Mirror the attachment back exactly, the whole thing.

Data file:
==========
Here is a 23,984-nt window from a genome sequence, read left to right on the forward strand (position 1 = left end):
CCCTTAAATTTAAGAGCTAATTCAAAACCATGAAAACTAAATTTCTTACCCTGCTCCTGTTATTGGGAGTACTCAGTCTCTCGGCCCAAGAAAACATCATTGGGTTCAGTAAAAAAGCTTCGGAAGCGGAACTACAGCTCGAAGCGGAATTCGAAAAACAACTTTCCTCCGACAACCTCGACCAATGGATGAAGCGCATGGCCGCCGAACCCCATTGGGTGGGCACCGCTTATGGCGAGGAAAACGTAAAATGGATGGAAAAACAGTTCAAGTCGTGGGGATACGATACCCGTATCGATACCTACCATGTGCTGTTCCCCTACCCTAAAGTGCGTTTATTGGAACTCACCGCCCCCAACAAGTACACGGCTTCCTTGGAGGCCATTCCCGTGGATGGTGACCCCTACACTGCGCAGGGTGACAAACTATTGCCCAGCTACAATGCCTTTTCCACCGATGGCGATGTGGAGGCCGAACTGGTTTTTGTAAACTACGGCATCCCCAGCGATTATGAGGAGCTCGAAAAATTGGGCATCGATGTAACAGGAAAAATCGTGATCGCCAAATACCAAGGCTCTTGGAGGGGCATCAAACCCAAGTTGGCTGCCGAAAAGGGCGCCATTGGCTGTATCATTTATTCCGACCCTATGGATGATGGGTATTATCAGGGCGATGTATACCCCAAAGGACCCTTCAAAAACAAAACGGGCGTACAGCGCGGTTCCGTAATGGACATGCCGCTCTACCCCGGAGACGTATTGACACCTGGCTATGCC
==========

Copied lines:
Here is a 23,984-nt window from a genome sequence, read left to right on the forward strand (position 1 = left end):
CCCTTAAATTTAAGAGCTAATTCAAAACCATGAAAACTAAATTTCTTACCCTGCTCCTGTTATTGGGAGTACTCAGTCTCTCGGCCCAAGAAAACATCATTGGGTTCAGTAAAAAAGCTTCGGAAGCGGAACTACAGCTCGAAGCGGAATTCGAAAAACAACTTTCCTCCGACAACCTCGACCAATGGATGAAGCGCATGGCCGCCGAACCCCATTGGGTGGGCACCGCTTATGGCGAGGAAAACGTAAAATGGATGGAAAAACAGTTCAAGTCGTGGGGATACGATACCCGTATCGATACCTACCATGTGCTGTTCCCCTACCCTAAAGTGCGTTTATTGGAACTCACCGCCCCCAACAAGTACACGGCTTCCTTGGAGGCCATTCCCGTGGATGGTGACCCCTACACTGCGCAGGGTGACAAACTATTGCCCAGCTACAATGCCTTTTCCACCGATGGCGATGTGGAGGCCGAACTGGTTTTTGTAAACTACGGCATCCCCAGCGATTATGAGGAGCTCGAAAAATTGGGCATCGATGTAACAGGAAAAATCGTGATCGCCAAATACCAAGGCTCTTGGAGGGGCATCAAACCCAAGTTGGCTGCCGAAAAGGGCGCCATTGGCTGTATCATTTATTCCGACCCTATGGATGATGGGTATTATCAGGGCGATGTATACCCCAAAGGACCCTTCAAAAACAAAACGGGCGTACAGCGCGGTTCCGTAATGGACATGCCGCTCTACCCCGGAGACGTATTGACACCTGGCTATGCC